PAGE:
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Contributed Transporter Ja’Ray Gamble, left, receives a dose of the Pfizer COVID-19 vaccine from Chief Quality Officer Tami Minnier, right, on Dec. 14, 2020 at the University of Pittsburgh Medical Center in Pittsburgh, where he was among the first frontline employees with UPMC to receive the vaccine.

When Farrell resident Michael Wright and his wife went to Sharon Regional Medical Center a couple of weeks ago for the COVID-19 vaccination, he noticed many other senior citizens who were likewise waiting to receive the shot.

But he noticed something else during his visit: He and his wife were the only Black people in the group waiting for a second dose of the vaccine.

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Michael Wright

Wright, 67, said that might have been a matter of timing, but studies from around the nation indicate that Black Americans are less likely to receive vaccinations than their white counterparts.

A KHN analysis found that about 3% of Americans received at least one dose of a COVID-19 vaccine as of Jan. 27. However, in 16 states that released vaccination data by race, white residents were shown to be vaccinated at higher rates than Black residents, sometimes two to three times higher.

In Pennsylvania, 1.2% of white residents were vaccinated as of Jan. 14, compared to only 0.3% of Black Pennsylvanians. This, even though federal statistics indicate that Black Americans are more likely to contract and die from COVID-19 than are white people.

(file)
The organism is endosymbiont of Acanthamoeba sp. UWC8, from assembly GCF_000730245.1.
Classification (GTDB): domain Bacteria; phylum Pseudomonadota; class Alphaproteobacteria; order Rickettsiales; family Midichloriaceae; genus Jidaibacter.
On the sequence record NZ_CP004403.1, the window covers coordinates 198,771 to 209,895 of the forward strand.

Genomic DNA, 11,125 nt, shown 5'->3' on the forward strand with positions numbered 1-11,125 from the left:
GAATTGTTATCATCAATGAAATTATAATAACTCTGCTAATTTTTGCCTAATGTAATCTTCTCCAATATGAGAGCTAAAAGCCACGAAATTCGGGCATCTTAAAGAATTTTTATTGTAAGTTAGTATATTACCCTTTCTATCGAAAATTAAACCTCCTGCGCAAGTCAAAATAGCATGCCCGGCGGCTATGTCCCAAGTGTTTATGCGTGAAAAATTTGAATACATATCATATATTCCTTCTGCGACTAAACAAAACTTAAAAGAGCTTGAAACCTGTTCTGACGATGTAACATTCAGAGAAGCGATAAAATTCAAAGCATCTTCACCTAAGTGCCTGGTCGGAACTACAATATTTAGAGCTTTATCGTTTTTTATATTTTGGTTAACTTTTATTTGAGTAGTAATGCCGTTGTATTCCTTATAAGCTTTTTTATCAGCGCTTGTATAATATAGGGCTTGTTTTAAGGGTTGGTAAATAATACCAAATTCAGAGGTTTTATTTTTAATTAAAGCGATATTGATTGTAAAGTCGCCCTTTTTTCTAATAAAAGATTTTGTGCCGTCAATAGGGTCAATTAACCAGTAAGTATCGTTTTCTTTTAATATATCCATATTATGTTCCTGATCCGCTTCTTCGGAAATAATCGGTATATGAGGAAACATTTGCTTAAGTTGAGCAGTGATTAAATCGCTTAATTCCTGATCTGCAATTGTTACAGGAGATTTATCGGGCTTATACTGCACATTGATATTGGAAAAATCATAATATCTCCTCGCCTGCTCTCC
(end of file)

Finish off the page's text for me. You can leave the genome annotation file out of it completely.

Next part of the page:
The U.S. Centers for Disease Control and Prevention reports that Black, Hispanic and Native Americans are dying from COVID-19 at almost three times the rate of white Americans. Non-Hispanic Black and Asian health care workers are also more likely to contract COVID-19 and die from it than white workers.

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Contributed Employee Health Nurse Erica Grove administers a COVID-19 vaccine to Radiation Oncologist Dr. Uzoma Iheaguwara at UPMC Horizon, Farrell, when the hospital received its first doses of vaccine on Dec. 21, 2020.

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Erin R. Houston

Dr. Erin Houston, president and CEO of the Shenango Valley Urban League said the Black community may face greater hurdles in accessing opportunities to receive the vaccine.

Events of the past year— including Black Lives Matter protests — in general brought more attention to the difficulties Black people face in society, including in healthcare field. Houston said the COVID-19 pandemic has helped to highlight some of those disparities, particularly with the vaccine rollout.